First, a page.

When you think of internal comms, what immediately springs to mind? Perhaps a monthly company newsletter announcing new hires, leavers, births or Sally in HR getting married. Or that repetitive monthly email reminding you to cast your vote for ’employee of the month’. Not particularly exciting or inspiring. However for today’s businesses, internal comms is fast becoming a cucial tool. Especially when it comes to communicating and managing digital change within a business.
I’m sure ‘digital disruption’ must be the most over-used business phrase of the last two years but there is no denying that digital transformation is now taking root in even the most conservative of organisations. Digital transformation, whether it’s implementing a specific new technology solution or an entire organisation wide digital strategy, needs to be communicated to employees. And, crucially it needs to be adopted by them to ensure that your programme isn’t one big expensive failure. Enter internal comms.
From Partner to Graduate and everyone in between
First and foremost, any internal comms strategy needs to have a pretty good understanding of who it needs to communicate to. In most large organisations the employee audience can be pretty diverse. From Senior Management or Partner level, who may have been with the company for most of their careers, to young graduate trainees fresh out of Uni.
There may also be specific job roles within an organisation that will be particularly affected by the change. Tailoring your communications and messaging to highlight the key benefits of the new solution or strategy to certain employee groups is crucial. Understanding where you are most likely to come up against resistance to change and ensuring that they feel involved in the process from early on can really help overcome any grumbling. A little extra hand holding goes a long way.
Channels and Champions
Of course you’re going to need to explain why you are making the change and inform employees what actions they need to take as part of this. Inevitably, for most organisations, email will play its part. However, the snag being that we’re all guilty of ignoring emails that don’t need our immediate attention and then forgetting to look at them again, so don’t rely too heavily on this. Consider other channels such as impactful short videos, micro-sites to host more detailed information, desk drops and office launches to grab peoples’ attention and get them engaged and listening. That way when emails with important information do come through, they’re less likely to ‘file’ them in the trash folder.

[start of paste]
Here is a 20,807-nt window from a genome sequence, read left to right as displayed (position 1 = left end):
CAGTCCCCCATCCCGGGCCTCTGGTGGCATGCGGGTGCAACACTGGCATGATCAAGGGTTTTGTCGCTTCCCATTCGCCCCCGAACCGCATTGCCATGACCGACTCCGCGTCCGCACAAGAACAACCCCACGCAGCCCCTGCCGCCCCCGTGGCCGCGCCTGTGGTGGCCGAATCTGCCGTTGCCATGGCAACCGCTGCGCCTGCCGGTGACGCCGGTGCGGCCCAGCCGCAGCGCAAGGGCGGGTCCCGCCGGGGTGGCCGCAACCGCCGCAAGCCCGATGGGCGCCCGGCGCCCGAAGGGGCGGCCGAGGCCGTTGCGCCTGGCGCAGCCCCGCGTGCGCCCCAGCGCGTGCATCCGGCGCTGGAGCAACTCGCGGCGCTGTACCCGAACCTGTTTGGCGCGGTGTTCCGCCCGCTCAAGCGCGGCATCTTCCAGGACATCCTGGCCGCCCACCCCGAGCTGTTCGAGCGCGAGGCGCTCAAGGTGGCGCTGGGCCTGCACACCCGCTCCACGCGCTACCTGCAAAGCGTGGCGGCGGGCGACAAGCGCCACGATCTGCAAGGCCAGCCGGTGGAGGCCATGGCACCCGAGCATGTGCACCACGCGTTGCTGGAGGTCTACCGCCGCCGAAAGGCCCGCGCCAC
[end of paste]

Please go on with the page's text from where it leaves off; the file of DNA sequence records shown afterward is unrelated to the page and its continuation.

Having said that, the most effective vehicle for communication are your employees. Find your champions, people on the ground who are engaged and enthusiastic, get them to act as ambassadors for the change. Despite all the different channels at our disposal today, word of mouth is still the most effective form of advertising.
Internal vs External
It is one thing to recognise the value of internal comms, but another to ensure it is carried out effectively. Many organisations may not have an internal comms function. If they do, it may be one person in the marketing department and it’s pretty unlikely that they have a good understanding of what it means to successfully implement technological change within a business.
For organisations looking to implement digital change, internal comms can be a real blocker. So, in many cases they are looking outside of their organisations to external communications experts, who approach an internal comms project in the same way they would an external comms or marketing campaign. In fact, both your internal and external comms strategy and objectives should closely align to be truly effective.
Ultimately the success of any digital transformation programme comes down to whether employees embrace and adopt that change. Businesses must go beyond engaging with their employees, to compel them to change their working behaviours. Effective internal comms is the key to effecting that change.